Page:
US 5786683 A
A power supply system for premises (12') has a meter (20) which stores tariff information (rates and times) received via mains signalling from a controller (13). An outlet (33) has control means (40) responsive to the tariff information stored in the meter. The control means may be programmable simply to allow the outlet to supply power only during low tariff rated periods, or to utilize more elaborate criteria, such as maintaining the supply of power either for a predetermined time regardless of tariff changes once the outlet has been turned on or until the device fed by the outlet has completed its operating cycle (as determined by the current drawn falling to zero), or effecting an inverse control between the tariff rate at which the outlet may be turned on and the time elapsed since it was last turned on.
1. A power supply system comprising a meter for storing tariff information including plural tariff rates and associated times, the meter having at least one outlet having a programmable controller responsive to the tariff information stored in the meter, the controller being programmed to cause the outlet to perform an inverse control between the tariff rate at which the outlet may be turned on and the time elapsed since the outlet was last turned on.
2. A power supply system according to claim 1 wherein the control means is programmed to allow the outlet to supply power only during low tariff rated periods.
3. A power supply system according to claim 1 wherein the control means is programmed to allow the outlet to maintain a supply of power for a predetermined time regardless of tariff changes once the outlet has been turned on.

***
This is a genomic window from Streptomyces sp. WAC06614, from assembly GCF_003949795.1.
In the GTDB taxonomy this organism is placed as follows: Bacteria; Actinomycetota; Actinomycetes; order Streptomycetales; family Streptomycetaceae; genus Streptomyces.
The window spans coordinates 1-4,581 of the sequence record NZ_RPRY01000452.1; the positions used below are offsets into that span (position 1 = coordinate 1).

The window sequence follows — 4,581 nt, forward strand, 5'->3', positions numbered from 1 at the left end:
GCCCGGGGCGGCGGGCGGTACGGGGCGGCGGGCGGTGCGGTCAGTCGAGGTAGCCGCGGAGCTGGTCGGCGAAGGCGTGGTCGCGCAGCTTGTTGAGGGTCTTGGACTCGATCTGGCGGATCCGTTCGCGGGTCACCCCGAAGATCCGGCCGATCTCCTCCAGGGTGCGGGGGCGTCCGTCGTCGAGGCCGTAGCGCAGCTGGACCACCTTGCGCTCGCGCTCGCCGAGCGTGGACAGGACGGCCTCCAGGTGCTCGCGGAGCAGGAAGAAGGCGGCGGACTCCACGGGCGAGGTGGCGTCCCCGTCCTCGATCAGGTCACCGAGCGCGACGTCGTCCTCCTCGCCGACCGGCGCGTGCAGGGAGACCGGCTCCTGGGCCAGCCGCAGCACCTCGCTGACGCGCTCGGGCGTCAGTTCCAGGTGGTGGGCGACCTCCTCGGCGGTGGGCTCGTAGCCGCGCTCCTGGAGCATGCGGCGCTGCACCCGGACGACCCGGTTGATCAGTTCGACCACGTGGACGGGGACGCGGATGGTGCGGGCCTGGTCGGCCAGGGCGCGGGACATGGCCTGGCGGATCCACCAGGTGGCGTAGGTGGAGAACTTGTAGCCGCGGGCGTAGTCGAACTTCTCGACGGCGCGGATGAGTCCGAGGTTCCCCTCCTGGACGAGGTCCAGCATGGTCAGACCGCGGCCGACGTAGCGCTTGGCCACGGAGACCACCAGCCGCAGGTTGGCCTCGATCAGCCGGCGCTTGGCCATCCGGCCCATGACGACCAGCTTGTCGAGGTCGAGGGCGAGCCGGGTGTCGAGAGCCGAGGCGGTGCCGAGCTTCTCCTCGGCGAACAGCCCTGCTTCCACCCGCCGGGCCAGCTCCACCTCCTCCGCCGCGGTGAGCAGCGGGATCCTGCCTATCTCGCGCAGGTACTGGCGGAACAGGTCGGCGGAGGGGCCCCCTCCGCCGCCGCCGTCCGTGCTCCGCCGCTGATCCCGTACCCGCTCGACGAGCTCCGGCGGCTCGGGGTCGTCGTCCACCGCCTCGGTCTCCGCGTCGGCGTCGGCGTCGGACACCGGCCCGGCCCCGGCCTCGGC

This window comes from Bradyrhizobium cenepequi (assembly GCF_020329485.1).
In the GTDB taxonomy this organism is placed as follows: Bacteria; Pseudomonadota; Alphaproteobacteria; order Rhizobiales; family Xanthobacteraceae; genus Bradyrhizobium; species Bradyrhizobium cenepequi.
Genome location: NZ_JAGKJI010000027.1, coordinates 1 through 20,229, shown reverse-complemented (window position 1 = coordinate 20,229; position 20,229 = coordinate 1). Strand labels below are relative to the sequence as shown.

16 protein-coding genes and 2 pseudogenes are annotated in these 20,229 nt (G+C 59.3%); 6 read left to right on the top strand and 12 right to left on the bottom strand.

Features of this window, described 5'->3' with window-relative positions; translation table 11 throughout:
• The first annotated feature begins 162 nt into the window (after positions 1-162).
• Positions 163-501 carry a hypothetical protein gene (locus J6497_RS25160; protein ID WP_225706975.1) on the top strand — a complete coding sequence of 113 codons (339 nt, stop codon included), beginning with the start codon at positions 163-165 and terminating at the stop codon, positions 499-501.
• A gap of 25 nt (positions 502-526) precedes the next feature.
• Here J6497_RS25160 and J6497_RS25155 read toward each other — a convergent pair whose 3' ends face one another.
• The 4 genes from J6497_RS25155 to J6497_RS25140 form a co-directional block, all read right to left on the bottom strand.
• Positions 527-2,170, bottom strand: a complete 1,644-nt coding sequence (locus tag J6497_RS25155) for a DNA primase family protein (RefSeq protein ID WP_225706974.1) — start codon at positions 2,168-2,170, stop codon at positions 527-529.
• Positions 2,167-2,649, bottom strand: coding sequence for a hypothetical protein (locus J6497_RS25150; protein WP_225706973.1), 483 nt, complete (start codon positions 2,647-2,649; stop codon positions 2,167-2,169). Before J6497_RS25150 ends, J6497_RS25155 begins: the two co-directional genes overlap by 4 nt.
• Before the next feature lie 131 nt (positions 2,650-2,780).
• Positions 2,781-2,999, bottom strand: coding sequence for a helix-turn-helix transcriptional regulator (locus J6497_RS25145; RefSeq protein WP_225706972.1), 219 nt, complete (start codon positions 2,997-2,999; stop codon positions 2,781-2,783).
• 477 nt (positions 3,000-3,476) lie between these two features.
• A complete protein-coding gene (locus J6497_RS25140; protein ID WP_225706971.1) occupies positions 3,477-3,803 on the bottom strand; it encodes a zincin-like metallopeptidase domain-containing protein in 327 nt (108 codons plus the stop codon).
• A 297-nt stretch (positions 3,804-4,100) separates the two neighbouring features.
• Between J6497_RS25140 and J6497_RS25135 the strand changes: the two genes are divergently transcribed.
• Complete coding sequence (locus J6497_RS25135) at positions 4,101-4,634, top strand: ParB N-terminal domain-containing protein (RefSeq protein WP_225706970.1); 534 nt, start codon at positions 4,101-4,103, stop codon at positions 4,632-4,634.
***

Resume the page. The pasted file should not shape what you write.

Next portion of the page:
4. A power supply system according to claim 1 wherein the meter is arranged to receive the tariff information from the supply utility.
5. A power supply system according to claim 4 wherein the meter receives the tariff information from the supply utility via the mains wiring.
6. The power supply system of claim 1 wherein the outlet controller controls a heating system and is arranged to reduce a set point temperature for the heating system when the tariff is high.
7. A power supply system according to claim 6 wherein the heating control system uses proportional control by cycling power to the heating system on and off, and parameters of the heating system are changed by the outlet controller to reduce the effective target temperature.
8. A power supply system according to claim 6 wherein the heating control system generates an analog temperature signal and the outlet controller effectively shifts the temperature signal used by the heating control system.
9. A power supply system according to claim 6 wherein the heating control system generates plural on/off temperature signals at different temperatures and the outlet controller effectively shifts the temperature signal used by the heating control system.
10. A power supply system comprising a meter for storing tariff information including plural tariff rates and associated times, the meter having at least one outlet having a programmable controller responsive to the tariff information stored in the meter, the outlet controller controlling and being arranged to reduce a set point temperature for the heating system when the tariff is high, the outlet controller controlling the coupling power to the heating system to achieve the reduced set point temperature when the tariff is high.
11. A power supply system according to claim 10 wherein the heating control system uses proportional control by cycling power to the heating system on and off, and parameters of the heating system being changed by the outlet controller to reduce the effective target temperature.